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The Collegian

The Student News Site of Tarrant County College

The Collegian

The Student News Site of Tarrant County College

The Collegian

Perry focuses again on relationships in his latest movie

Tasha+Smith+plays+the+wife+of+Michael+Jai+White+in+Tyler+Perry%E2%80%99s+film+about+the+peaks+and+valleys+of+marriage.+Photo+courtesy+Lionsgate+
Tasha Smith plays the wife of Michael Jai White in Tyler Perry’s film about the peaks and valleys of marriage. Photo courtesy Lionsgate
Tasha Smith plays the wife of Michael Jai White in Tyler Perry’s film about the peaks and valleys of marriage. Photo courtesy Lionsgate
Tasha Smith plays the wife of Michael Jai White in Tyler Perry’s film about the peaks and valleys of marriage. Photo courtesy Lionsgate

By Andrea Conley/reporter

Tyler Perry — most people either love his work or despise it. One will usually find precious little gray area when it comes to how people feel about his stage productions and movies.

Fans adore his 6-foot-5-inch, gun-toting, weed-smoking, Bible-misquoting Madea, while non-fans roundly criticize him for everything from being overly preachy to portraying black women overall in a negative light.

In “Why Did I Get Married Too?, Madea’s wackiness might actually have been a welcome addition as the film often skews darker than Perry’s typical comedy fare.

The four couples convene for their usual couples’ retreat, this time in the Bahamas. At first blush, everyone looks impossibly happy, colorful and well-coiffed.

But simmering just beneath the surface in each of the marriages is all manner of marital discord and mental imbalance.

Sure, Angela (played by Tasha Smith) often elicits laugh-out-loud moments as the wine-slurping, neck-jerking, foul-mouthed and overly suspicious wife of former NFL star Marcus (played by Michael Jai White).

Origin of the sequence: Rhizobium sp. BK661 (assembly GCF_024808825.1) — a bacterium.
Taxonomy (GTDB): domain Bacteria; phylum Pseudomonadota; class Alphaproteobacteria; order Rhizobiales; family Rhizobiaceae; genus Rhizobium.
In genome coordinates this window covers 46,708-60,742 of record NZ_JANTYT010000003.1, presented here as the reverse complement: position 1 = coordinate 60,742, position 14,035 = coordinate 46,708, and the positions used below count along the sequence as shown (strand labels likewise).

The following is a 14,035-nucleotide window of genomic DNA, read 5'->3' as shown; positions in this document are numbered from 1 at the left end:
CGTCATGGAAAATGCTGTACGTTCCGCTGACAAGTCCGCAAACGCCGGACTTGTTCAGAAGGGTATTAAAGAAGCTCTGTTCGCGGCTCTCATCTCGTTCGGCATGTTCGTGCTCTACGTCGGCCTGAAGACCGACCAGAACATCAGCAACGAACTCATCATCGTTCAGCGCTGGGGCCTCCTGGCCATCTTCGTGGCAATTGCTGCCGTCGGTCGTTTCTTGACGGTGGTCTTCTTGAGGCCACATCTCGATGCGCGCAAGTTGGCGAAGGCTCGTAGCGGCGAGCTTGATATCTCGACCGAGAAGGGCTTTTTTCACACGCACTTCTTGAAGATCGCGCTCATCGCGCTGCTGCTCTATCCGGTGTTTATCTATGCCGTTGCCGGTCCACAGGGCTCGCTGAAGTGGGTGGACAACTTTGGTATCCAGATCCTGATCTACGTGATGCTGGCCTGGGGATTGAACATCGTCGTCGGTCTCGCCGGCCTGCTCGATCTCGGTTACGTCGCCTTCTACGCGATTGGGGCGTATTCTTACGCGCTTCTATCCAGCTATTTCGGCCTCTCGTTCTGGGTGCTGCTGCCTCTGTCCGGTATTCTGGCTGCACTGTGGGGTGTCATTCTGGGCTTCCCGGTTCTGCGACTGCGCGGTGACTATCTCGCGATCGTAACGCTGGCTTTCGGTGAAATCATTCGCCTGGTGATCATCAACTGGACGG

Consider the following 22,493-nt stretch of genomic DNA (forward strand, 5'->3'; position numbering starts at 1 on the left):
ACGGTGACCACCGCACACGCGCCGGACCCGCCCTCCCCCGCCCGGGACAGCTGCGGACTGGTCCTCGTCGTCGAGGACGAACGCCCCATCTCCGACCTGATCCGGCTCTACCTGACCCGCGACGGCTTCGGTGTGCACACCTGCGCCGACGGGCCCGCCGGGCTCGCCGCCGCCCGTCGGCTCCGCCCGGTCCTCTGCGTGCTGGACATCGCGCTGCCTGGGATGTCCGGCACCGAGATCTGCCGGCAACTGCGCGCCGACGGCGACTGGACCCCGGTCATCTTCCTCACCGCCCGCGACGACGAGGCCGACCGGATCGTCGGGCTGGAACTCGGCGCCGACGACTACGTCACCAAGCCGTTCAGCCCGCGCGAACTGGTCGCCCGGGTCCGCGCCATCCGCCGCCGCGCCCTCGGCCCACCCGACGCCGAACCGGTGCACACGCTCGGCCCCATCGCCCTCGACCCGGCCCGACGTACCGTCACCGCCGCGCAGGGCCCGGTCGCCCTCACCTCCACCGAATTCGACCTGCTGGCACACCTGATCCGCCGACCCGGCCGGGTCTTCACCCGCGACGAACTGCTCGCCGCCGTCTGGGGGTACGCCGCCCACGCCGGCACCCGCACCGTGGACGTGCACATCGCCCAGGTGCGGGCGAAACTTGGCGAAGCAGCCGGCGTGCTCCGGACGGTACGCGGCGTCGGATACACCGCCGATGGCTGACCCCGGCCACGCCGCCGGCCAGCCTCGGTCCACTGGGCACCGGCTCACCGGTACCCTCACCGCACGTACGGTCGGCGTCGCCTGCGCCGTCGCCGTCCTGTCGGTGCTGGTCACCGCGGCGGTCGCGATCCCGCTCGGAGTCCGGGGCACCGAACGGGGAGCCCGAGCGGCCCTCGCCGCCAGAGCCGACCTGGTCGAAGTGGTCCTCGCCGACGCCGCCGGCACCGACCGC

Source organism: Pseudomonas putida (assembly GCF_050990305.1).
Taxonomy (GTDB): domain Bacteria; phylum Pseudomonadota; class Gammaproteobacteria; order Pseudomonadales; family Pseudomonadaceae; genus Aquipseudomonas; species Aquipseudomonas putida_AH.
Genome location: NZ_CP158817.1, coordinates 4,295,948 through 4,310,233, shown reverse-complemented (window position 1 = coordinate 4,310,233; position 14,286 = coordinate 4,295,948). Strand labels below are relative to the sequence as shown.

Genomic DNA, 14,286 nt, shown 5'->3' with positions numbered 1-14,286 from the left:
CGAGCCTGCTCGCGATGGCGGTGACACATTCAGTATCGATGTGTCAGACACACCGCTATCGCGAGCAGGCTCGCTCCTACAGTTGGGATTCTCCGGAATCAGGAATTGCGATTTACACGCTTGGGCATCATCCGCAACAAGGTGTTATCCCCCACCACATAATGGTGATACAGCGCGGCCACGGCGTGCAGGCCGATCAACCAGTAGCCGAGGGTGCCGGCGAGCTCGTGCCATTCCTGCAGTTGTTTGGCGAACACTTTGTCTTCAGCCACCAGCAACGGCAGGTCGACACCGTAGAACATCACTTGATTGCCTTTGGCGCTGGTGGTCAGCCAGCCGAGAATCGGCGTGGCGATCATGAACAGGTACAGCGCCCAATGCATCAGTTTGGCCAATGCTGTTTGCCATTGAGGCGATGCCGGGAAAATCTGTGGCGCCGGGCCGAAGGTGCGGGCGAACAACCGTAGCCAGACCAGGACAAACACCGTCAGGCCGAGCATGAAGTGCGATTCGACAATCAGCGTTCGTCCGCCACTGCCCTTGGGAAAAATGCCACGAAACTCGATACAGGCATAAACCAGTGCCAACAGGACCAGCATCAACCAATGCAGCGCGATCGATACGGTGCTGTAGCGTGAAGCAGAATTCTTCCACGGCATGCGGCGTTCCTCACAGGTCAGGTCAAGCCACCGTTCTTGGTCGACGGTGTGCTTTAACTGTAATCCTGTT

But she seems to carry the lion’s share of the load for comedy relief.

The majority of the other characters seem to be eyebrow deep in things much heavier than who is cheating, who is withholding sexual favors from whom and why Sheila’s (Jill Scott) ex-husband Mike (Richard T. Jones) showed up at the time-share now that Sheila has a hunky new spouse (Lamman Rucker).

We witness disturbing domestic violence this time around, a shocking divorce and a little bit of terminal illness all thrown in for good measure.

And the expression “physician, heal thyself” seems quite appropriate when a certain best-selling author, professor and relationship expert played by R&B superstar Janet Jackson experiences a complete and utter meltdown.

Jackson has said in various interviews that she did not have to reach far to portray that desperate, crazy mental state since the film’s production began soon after the tragic and sudden loss of her superstar brother, Michael Jackson.

But Perry’s own acting falls terribly short. His portrayal of Terry, a successful doctor and faithful husband whose wife is either working around the clock to avoid intimacy with him or having an emotional affair with another man is stilted and less than believable.

The film’s high points are likely the music soundtrack and the scenery at the lush beachside retreat in the Bahamas. Other than those and pretty strong acting turned in by Jackson and fellow R&B star Jill Scott, the movie is less than remarkable.

As is his way, Perry concludes the film with neat little happy endings all around (well, almost all around) and his not-so-hidden morality lessons.

So per usual, Perry fans will love this movie.

And non-fans? Well, they won’t.

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